After watching court hearings of people charged with poaching in the Chesapeake Bay last year, attorney Evan Thalenberg says he came to a realization: Committing the crime was too easy.
The rules needed to be tightened, loopholes needed to be closed.
New regulations taking effect July 1 will take aim at illegal fishing operations raiding the Bay and try to protect those species that work to filter the water.
By keeping closer track of the daily loads caught by commercial watermen and limiting how often fishing licenses can be transferred, supporters expect the law to reduce illegal fishing. That should save money on criminal prosecutions and nurture the bay’s struggling oyster population, they believe.
The anti-poaching law is one of dozens scheduled to take effect Sunday, impacting the environment, development, farming and even beer brewing.
Under existing law, watermen can temporarily transfer their fishing licenses an unlimited number of times, making it difficult for authorities to keep track of how many people were using a single license, said Thalenberg, founder of the Annapolis-based nonprofit Chesapeake BaySavers, which supported the new law adopted by legislators this year.
The changes also were backed by the state Department of Natural Resources and the Chesapeake Bay Commercial Fisherman’s Association.
The new law, which allows license transfers twice per year, still gives commercial fisherman the flexibility to accommodate changes to their boat crews, said Richard Young, a crab fisherman and owner of Coveside Crabs in Dundalk. Young said he initially was opposed to the law but decided to support it when it became clear some changes would be allowed.
The law also calls for a hailing system, initially planned for use by those catching striped bass, which requires watermen to alert DNR when they set out to fish and return and report how much they have caught.
That system, tentatively to be in place next summer, will help DNR police make efficient spot checks of fishing catches, according to the department.
Ultimately, the new rules will help authorities determine if someone is catching what they shouldn’t be — including the Bay’s protected oysters, Thalenberg said. Because oysters filter the water, a healthy oyster population is needed to keep the Bay clean.
“Without the oysters, the Bay won’t recover,” he said.
Several other environmental initiatives approved by the General Assembly this year are set to go into effect Sunday, including an increase in the state’s so-called “flush tax” from $30 to $60. The tax helps fund Bay restoration efforts, including upgrades to sewage treatment facilities.
Limitations on where new septic systems can be placed and a requirement for local jurisdictions to impose fees to reduce polluted stormwater runoff also will become law, but their full impact will not be felt immediately. Some provisions regarding septic systems won’t take effect until December, and local stormwater plans must be adopted by July 1, 2013.
“[This year] we tried to tackle in some way all of the big sources of pollution affecting water quality in the Bay,” said Alison Prost, state executive director for the nonprofit Chesapeake Bay Foundation. Stormwater regulations were particularly vital because they address problems created years ago, before the impact of polluted runoff was really understood, Prost said.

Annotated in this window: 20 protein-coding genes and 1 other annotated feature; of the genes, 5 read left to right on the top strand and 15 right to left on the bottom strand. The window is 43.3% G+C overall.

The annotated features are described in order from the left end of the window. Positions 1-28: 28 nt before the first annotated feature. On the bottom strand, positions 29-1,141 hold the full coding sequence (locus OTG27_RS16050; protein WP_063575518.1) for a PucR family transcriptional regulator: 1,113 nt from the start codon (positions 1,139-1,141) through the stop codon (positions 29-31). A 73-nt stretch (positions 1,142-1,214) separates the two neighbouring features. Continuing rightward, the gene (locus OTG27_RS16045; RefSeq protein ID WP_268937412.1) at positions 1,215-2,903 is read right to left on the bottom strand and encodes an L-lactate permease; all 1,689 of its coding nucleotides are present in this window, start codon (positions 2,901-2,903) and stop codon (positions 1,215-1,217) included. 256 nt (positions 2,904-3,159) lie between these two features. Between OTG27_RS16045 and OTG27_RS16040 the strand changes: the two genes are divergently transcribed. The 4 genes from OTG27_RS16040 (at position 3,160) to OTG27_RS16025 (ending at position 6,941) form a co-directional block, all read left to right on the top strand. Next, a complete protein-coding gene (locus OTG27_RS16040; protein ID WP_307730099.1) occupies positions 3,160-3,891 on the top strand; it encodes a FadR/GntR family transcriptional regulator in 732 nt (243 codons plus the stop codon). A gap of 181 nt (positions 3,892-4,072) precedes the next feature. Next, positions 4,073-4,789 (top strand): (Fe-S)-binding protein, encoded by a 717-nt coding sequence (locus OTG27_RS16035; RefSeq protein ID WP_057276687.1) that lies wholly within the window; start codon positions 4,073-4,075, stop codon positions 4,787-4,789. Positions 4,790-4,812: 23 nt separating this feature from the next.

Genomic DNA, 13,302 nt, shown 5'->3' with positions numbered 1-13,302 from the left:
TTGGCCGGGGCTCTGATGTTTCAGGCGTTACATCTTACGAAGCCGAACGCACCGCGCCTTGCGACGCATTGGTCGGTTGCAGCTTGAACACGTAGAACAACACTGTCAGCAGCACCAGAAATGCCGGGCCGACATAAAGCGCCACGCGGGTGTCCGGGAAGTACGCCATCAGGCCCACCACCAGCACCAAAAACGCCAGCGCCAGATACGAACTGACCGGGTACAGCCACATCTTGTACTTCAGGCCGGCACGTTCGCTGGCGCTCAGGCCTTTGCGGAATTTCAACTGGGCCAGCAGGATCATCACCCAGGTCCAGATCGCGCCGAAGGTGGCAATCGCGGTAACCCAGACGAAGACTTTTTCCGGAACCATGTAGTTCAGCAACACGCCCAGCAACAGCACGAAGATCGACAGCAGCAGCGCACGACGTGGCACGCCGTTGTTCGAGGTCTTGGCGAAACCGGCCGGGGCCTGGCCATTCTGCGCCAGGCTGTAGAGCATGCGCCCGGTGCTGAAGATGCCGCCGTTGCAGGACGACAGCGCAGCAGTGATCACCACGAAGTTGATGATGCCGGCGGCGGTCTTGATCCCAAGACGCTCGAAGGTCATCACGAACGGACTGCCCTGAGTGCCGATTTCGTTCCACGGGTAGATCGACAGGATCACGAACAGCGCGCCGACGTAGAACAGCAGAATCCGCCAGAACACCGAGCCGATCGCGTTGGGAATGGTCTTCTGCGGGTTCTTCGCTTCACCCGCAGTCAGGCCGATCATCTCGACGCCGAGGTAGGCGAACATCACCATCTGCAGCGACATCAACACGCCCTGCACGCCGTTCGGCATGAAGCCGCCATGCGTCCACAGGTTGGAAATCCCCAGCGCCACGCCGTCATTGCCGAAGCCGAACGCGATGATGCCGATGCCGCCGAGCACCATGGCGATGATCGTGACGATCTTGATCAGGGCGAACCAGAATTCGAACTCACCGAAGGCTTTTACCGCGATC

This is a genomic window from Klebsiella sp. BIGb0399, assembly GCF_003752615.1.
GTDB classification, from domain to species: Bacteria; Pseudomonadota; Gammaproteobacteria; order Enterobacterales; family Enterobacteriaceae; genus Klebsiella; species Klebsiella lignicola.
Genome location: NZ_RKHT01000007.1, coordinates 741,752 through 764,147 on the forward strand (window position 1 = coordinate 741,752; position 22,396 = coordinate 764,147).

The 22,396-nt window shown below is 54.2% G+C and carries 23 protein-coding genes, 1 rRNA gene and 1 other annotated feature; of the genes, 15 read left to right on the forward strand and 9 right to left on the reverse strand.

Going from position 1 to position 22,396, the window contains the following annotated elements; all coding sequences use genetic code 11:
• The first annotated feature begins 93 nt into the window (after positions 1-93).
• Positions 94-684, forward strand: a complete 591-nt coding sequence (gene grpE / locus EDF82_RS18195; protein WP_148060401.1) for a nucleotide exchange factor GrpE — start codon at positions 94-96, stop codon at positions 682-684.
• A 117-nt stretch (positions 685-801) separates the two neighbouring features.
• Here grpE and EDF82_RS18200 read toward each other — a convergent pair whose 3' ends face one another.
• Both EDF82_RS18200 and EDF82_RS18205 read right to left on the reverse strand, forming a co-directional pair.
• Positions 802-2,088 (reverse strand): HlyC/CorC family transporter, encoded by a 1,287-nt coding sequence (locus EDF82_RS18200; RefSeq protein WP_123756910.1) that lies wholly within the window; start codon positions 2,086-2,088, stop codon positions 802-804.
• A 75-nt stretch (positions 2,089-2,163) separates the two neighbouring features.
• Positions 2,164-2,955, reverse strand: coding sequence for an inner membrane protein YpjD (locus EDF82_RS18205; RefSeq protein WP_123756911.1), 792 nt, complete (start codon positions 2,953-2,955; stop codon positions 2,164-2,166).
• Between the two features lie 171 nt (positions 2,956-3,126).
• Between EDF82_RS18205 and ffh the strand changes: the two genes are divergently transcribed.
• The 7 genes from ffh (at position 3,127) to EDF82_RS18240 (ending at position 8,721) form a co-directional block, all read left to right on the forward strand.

Among the major nonenvironmental laws taking effect July 1 is an increase in the state’s tax on little cigars and smokeless tobacco products. Little cigars, popular with teens, will be subject to a 70 percent tax, while the tax on smokeless tobacco will climb from 15 percent to 30 percent.
Another law is expected to benefit Maryland’s family farms. It changes the state’s estate tax law by increasing the threshold for paying the tax from $1 million worth of agricultural property to $5 million.
The tax break will help farms stay in business after they’re passed from one generation to another, said Valerie Connelly, director of government relations for the nonprofit Maryland Farm Bureau.
“Farms are not big cash operations,” Connelly said. “A 200-acre farm could easily hit the million-dollar exemption.”
The change was sponsored by Senate President Thomas V. Mike Miller Jr. (D-Dist. 27) of Chesapeake Beach and hit close to home for Sen. Allan Kittleman (R-Dist. 9) of West Friendship.
A farm belonging to Kittleman’s father, who died in 2004, was deemed to be worth more than $1 million. The family had to pay about $60,000 in Maryland estate tax, more than many families would be able to afford, Kittleman said.
“If we’d had to sell, it would have been pretty traumatic,” Kittleman said. “The legislation is important for families who want to continue the farming tradition.”
Also on tap for Maryland farmers is the opportunity to brew and sell their own beer — thanks to a new class of brewery license.
“It’s all about getting people to come out and visit the farms and see what the farms can do,” said Adam Frey, who farms hops in Mount Airy and hopes to open a farm brewery as soon as his state and federal permits are approved.
Frey said he intends to keep his operation fairly small, producing just a handful of 31-gallon barrels per week. He has been testing different flavors with small group of beer-aficionado friends.
“It gives you the opportunity to turn the farm into something other than a farm,” Frey said.